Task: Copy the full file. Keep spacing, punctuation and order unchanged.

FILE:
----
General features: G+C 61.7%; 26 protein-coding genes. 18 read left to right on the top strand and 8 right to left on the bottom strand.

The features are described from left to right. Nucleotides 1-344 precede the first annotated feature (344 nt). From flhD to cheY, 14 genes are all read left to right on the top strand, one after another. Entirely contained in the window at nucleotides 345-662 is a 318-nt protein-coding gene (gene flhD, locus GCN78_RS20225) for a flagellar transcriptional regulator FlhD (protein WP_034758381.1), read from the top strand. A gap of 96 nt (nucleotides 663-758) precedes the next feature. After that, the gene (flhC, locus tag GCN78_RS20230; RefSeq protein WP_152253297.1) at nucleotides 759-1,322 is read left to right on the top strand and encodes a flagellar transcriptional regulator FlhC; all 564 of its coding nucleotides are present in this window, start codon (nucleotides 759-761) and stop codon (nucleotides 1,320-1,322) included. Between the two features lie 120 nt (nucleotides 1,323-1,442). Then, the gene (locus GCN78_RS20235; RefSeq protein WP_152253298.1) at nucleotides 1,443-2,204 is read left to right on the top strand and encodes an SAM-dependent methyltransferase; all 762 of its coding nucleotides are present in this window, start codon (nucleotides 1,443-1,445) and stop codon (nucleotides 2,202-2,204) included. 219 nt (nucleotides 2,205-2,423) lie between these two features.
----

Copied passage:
General features: G+C 61.7%; 26 protein-coding genes. 18 read left to right on the top strand and 8 right to left on the bottom strand.

The features are described from left to right. Nucleotides 1-344 precede the first annotated feature (344 nt). From flhD to cheY, 14 genes are all read left to right on the top strand, one after another. Entirely contained in the window at nucleotides 345-662 is a 318-nt protein-coding gene (gene flhD, locus GCN78_RS20225) for a flagellar transcriptional regulator FlhD (protein WP_034758381.1), read from the top strand. A gap of 96 nt (nucleotides 663-758) precedes the next feature. After that, the gene (flhC, locus tag GCN78_RS20230; RefSeq protein WP_152253297.1) at nucleotides 759-1,322 is read left to right on the top strand and encodes a flagellar transcriptional regulator FlhC; all 564 of its coding nucleotides are present in this window, start codon (nucleotides 759-761) and stop codon (nucleotides 1,320-1,322) included. Between the two features lie 120 nt (nucleotides 1,323-1,442). Then, the gene (locus GCN78_RS20235; RefSeq protein WP_152253298.1) at nucleotides 1,443-2,204 is read left to right on the top strand and encodes an SAM-dependent methyltransferase; all 762 of its coding nucleotides are present in this window, start codon (nucleotides 1,443-1,445) and stop codon (nucleotides 2,202-2,204) included. 219 nt (nucleotides 2,205-2,423) lie between these two features.